The following is a listing of useful links to current guidance from several health authorities and state governments:
- Center for Disease Control (CDC)
- National Institute of Health (NIH)
- Occupational Safety and Health Association (OSHA)
- Equal Employment Opportunity Commission (EEOC)
Considerations for Return to Office
There are many factors involved when making decisions regarding return to office, including staff safety, legal and liability concerns, employee sentiment and privacy, availability of rapid health screening and testing, human resources policies, local government directives and health care advisories as well as the practical and logistical issues around maintaining social distancing within the office. The data collected to develop this document, dated May 2020, is the result of a survey of 60 firms and financial utilities which represent a broad cross section of the financial services industry including GSIBs, Regional Brokerages, Retail and Institutional Firms, Asset Managers and Service Providers.
Each firm, using the considerations below, should make individual decisions regarding their strategy and tactics for the new operating environment. As this situation evolves and as firms start to execute their plans, other considerations will undoubtedly arise as firms better understand how returning staff to the office will work in practice and evaluate the resulting lessons learned.
Governance: Organize internal working groups to develop Return to Office strategies and tactics:
- Financial firms should consider forming internal cross-functional stakeholder working groups to plan the execution of returning to office. These working groups may include business representatives, human resources, legal, facilities, technology and operations, business continuity and crisis management planners, and the firm’s senior management team.
- Financial firms should communicate its plans with their primary regulator(s). In addition, firms should look to federal, state and local government and health care authorities for guidance before executing any return to office plans.
- Financial firms should develop specific policies and procedures around Return to Office and update employee handbooks to reflect changes in the new operating environment.
Employee Return Criteria: Establish plans to return employees to the firm’s primary location, drawing on a range of business, operational and human resources criteria:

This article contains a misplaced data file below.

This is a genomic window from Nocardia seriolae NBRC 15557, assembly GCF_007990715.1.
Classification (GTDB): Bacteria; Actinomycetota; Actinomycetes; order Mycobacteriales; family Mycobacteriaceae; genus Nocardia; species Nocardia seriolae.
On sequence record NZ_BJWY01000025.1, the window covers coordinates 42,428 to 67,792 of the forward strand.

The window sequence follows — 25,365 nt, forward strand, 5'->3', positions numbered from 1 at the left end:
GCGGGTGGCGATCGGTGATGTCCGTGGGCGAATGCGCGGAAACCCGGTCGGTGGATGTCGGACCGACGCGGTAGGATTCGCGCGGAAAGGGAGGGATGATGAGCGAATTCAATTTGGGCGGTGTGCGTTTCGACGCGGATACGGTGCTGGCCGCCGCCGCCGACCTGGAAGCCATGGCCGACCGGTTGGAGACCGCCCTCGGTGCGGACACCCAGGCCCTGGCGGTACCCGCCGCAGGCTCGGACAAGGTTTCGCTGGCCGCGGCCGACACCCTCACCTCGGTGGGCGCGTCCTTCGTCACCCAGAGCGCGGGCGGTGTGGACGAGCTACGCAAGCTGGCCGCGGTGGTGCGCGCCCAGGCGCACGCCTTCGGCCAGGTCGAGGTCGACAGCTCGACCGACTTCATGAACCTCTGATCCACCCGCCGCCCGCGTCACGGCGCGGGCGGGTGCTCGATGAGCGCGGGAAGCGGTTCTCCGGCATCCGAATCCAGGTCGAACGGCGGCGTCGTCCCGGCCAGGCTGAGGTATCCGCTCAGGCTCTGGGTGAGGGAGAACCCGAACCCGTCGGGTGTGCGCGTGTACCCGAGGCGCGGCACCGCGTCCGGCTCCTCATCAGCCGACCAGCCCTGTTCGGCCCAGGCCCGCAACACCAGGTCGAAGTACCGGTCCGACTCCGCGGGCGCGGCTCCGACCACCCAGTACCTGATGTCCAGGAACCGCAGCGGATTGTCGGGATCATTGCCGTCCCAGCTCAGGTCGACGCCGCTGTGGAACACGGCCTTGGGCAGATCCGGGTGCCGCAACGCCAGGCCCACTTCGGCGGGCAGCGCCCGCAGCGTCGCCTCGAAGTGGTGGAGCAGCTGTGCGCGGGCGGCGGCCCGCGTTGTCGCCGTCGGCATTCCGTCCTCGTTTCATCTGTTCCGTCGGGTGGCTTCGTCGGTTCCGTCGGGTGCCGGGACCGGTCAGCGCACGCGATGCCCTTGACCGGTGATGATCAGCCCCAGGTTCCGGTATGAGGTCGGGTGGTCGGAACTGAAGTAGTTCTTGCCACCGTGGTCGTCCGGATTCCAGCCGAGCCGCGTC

- Financial firms should develop plans to prioritize staff who return to the office locations. The plan should identify which staff could return to the office during the first phase, which staff should follow in successive phases, and staff who could remain in a remote working arrangement for a longer period of time.
- Return to Office criteria may consider a range of factors including business assessment of critical functions, transportation availability, and employee productivity, sentiment, and health (including families).
Return to Office Threshold: Firm decisions on Return to Office should consider thresholds determined by geographic location, and include working with local government and health authorities:
- Firms’ plans for Return to Office will include timing and thresholds based on authoritative information sources, including both national, state and local guidance.
- Decisions around timing may be informed by factors which may include advisories from The Centers for Disease and Control Prevention (CDC) and similar national authorities, state and local directives and guidance such as relaxation of lockdowns or shelter-in-place directives, transportation, and availability of local health care resources, including PPE, and testing facilities.
Second Wave Planning: Firms’ plans may include the possibility of subsequent waves of COVID-19:
- Plans may include the potential recurrence of the virus. Plans would likely include continuing current practices, updating policies and procedures, and enhancing business continuity, pandemic and crisis management plans based on lessons learned. This may include identifying triggers to shift staff to remote operations as necessary.
Employee Safety: Firm planning will keep the safety of employees as a key focus through the Return to Office process:
- These plans may include changes to office configurations, such as ensuring employee desks/workstations are at least 6 feet apart and decreasing high-density work areas and/or badge coding for employee identification to ensure social distancing.
- Firms should extend current common practices to minimize risks for in-office staff, such as travel restrictions, limits on outside visitors, employee self-isolation if exposure is suspected, and limiting in-person meetings and staff gatherings.
Risk Management: Firms should leverage risk management teams to identify, assess and manage the overall Return to Office implementation to:
- Uncover potential new risks encountered and document lessons learned when returning staff to the office.